You mentioned that The Deus Helix is inspired by Myst and Riven. Were there any specific areas you wanted to emulate, or was it more general?
Both I and our creative director Nils played games like Myst a ton when they came out in the 90’s (Riven is one of the first games I remember playing!), so that came to influence the game for sure. But we didn’t try to emulate any specific part, no, more the atmosphere along with the sense of wonder and exploration that those games awoke in us playing it almost 20 years ago! Another important part was the interconnected puzzles, and a focus on the almost forgotten no-nonsense, no-handholding way to let the player figure out the puzzles themselves.
There are a lot of ‘escape room’ type games in VR now. What makes The Deus Helix different?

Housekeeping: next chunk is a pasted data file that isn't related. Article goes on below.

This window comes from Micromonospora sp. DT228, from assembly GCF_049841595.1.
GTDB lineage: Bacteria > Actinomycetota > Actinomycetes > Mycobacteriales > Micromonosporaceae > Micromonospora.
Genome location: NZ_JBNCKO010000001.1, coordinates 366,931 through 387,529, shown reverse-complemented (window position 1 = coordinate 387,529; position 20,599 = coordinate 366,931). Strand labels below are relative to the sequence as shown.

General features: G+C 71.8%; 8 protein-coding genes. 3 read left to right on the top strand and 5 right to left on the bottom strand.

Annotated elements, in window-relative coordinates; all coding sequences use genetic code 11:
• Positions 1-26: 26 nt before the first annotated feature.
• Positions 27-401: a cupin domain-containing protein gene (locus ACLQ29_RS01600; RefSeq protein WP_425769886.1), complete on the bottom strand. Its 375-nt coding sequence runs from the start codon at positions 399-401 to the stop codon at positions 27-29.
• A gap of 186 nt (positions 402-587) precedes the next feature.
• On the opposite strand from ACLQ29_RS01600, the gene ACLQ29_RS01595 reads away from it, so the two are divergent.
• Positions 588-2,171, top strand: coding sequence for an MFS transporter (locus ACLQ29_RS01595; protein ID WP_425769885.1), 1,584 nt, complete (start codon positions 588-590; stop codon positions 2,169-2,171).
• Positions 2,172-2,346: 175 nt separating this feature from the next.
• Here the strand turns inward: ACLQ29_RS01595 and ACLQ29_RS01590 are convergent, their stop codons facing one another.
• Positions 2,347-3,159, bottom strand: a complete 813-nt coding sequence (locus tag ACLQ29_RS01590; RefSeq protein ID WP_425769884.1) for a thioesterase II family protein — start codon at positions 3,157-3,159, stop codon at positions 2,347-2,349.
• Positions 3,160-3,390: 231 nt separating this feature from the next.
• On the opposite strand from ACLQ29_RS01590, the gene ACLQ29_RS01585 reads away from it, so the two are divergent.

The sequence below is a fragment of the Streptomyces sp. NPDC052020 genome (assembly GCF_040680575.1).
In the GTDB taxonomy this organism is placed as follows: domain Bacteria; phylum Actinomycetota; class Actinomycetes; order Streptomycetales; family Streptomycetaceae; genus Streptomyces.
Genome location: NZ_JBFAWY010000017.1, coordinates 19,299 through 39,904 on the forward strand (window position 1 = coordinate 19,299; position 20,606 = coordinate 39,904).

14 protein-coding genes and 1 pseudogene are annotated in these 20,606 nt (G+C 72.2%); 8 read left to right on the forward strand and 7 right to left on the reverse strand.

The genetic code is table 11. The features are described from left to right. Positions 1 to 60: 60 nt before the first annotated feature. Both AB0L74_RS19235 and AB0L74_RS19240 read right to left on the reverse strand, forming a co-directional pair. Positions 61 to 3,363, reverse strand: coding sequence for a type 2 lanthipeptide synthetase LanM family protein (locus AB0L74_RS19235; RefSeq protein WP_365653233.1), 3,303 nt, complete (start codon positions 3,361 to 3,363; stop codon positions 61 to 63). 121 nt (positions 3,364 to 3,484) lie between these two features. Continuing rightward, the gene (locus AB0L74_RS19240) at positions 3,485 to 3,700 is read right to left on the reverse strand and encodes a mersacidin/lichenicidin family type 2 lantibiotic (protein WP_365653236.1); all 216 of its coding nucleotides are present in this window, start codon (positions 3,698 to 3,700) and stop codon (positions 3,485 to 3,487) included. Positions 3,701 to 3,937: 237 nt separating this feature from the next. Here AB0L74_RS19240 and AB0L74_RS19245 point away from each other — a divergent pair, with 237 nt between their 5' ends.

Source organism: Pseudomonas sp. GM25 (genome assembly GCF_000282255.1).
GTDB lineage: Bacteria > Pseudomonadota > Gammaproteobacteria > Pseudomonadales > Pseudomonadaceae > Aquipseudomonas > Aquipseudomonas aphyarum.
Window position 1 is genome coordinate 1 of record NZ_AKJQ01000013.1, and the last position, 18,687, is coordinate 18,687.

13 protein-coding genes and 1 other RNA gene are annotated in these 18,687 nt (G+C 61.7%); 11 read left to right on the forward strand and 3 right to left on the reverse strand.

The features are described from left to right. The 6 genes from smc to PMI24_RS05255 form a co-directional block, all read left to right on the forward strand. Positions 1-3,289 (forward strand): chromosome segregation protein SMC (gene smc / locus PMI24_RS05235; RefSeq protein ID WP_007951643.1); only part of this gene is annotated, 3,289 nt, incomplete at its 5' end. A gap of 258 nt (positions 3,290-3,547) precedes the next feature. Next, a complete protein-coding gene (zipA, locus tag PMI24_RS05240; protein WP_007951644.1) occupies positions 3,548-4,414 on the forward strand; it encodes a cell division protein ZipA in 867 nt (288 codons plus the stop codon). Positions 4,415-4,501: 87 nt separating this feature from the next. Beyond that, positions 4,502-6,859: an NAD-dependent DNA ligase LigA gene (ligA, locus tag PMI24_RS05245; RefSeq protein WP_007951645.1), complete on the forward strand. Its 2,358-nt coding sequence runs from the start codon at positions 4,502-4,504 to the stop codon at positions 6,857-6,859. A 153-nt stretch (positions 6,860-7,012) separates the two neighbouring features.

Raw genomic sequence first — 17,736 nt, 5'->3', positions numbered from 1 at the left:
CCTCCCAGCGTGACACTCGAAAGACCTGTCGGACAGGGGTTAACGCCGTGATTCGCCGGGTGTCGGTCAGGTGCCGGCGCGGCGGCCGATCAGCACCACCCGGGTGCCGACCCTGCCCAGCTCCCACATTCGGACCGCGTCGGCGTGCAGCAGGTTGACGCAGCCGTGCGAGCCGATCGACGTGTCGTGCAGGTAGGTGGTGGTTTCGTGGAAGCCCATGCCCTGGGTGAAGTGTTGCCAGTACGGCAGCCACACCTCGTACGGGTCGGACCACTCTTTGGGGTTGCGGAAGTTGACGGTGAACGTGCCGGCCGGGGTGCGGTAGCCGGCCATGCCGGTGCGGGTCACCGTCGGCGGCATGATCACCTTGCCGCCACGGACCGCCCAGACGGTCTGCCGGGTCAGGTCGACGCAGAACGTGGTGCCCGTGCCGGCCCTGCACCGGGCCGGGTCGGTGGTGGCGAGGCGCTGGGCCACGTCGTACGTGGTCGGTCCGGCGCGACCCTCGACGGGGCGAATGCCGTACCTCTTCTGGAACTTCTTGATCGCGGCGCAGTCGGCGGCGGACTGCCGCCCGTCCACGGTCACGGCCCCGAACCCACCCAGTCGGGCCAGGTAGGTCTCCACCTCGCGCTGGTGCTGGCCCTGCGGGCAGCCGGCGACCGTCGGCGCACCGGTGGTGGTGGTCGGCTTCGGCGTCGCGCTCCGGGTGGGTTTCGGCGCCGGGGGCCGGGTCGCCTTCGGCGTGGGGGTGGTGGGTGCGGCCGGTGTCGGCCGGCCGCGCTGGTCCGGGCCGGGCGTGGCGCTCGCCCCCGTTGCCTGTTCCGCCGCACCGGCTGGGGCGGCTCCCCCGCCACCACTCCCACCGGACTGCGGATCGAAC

Primarily, our heavier focus on narrative and story, and a more substantial game length of several hours – roughly between 4-5 hours for most players. There are a lot of escape room VR games that only feature a single small room at most, which is fine in itself and often very fun games, but we missed anything resembling a long-form game in the genre. Even for VR in general there was a lack of long-form content at the time. With a longer game, we also let the player discover a number of various worlds, each with their own feel and look to them. Whenever we get feedback from players, there’s almost always a favorite world mentioned, but it’s always different!
For you as developers, what does VR bring to the experience that can’t be done in 2D traditional games?